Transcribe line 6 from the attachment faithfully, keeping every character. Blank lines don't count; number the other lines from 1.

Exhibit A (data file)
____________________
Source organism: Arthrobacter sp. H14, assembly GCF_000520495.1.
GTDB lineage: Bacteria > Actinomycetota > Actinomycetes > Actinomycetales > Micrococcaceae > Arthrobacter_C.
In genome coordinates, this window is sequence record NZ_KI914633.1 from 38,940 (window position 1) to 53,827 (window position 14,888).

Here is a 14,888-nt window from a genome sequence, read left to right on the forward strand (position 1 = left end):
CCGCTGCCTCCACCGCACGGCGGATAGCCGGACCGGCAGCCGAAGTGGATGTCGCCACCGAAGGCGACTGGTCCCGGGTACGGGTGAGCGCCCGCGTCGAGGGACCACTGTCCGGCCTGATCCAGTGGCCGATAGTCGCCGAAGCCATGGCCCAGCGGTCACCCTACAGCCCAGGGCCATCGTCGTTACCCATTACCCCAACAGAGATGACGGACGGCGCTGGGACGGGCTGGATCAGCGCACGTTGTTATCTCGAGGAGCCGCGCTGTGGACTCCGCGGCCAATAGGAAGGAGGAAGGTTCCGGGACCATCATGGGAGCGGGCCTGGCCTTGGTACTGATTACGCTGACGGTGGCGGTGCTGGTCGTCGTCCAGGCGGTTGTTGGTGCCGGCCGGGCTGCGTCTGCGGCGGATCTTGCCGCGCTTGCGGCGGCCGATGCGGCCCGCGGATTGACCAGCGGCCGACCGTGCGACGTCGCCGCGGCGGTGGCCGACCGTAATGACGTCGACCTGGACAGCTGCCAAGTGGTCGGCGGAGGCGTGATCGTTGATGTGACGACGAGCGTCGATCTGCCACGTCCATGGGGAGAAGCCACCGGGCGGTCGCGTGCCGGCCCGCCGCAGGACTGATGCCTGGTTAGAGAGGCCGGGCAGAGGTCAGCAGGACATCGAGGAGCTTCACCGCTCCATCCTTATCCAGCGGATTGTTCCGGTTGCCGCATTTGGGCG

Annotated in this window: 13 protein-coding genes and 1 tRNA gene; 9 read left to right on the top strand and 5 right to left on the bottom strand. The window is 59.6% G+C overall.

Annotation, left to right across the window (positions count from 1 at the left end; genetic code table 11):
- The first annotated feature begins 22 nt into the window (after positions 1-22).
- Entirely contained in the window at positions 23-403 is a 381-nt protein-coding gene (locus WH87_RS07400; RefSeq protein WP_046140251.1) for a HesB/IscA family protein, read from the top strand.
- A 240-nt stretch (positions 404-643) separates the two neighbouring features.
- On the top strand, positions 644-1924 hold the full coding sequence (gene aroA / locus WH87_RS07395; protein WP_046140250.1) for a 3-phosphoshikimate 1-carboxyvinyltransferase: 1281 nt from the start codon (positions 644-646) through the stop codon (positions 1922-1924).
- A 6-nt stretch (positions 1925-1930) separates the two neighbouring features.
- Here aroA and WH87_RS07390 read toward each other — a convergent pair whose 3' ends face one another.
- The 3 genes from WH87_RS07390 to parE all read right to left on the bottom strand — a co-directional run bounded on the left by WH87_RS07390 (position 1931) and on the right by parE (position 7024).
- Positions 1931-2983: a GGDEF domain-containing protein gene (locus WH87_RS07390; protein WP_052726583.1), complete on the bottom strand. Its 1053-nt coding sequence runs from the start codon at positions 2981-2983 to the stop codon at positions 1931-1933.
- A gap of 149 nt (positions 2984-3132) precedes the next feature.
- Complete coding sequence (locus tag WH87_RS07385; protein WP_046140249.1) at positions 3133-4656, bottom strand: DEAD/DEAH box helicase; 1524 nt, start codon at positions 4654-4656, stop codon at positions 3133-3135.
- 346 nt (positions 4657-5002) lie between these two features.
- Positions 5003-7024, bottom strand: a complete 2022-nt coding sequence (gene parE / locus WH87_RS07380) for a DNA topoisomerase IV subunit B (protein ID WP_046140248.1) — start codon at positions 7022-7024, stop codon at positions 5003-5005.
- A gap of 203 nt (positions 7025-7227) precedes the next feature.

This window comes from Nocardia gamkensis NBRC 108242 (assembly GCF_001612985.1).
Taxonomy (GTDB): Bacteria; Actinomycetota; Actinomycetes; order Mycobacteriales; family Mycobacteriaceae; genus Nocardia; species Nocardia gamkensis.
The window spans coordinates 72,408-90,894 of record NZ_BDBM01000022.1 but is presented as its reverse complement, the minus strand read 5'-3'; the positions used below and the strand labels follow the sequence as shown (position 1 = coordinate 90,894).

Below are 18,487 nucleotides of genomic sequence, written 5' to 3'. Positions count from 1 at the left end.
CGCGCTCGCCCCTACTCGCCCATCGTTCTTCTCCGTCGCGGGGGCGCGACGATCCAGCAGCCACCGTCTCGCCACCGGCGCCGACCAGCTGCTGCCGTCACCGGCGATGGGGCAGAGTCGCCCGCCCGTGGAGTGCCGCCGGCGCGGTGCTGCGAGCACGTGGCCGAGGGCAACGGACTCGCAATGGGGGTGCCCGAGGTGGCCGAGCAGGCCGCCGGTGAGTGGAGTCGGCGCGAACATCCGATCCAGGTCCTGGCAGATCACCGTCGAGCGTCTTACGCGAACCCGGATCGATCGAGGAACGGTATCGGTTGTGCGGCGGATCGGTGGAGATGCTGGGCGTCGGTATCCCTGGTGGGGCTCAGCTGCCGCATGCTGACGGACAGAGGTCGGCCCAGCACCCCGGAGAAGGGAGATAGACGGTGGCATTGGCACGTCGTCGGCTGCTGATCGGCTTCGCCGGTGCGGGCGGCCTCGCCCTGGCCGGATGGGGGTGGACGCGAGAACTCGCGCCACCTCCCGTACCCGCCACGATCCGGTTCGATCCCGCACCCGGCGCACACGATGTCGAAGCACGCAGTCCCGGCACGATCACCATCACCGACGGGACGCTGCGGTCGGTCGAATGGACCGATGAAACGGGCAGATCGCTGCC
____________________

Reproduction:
Annotated in this window: 13 protein-coding genes and 1 tRNA gene; 9 read left to right on the top strand and 5 right to left on the bottom strand. The window is 59.6% G+C overall.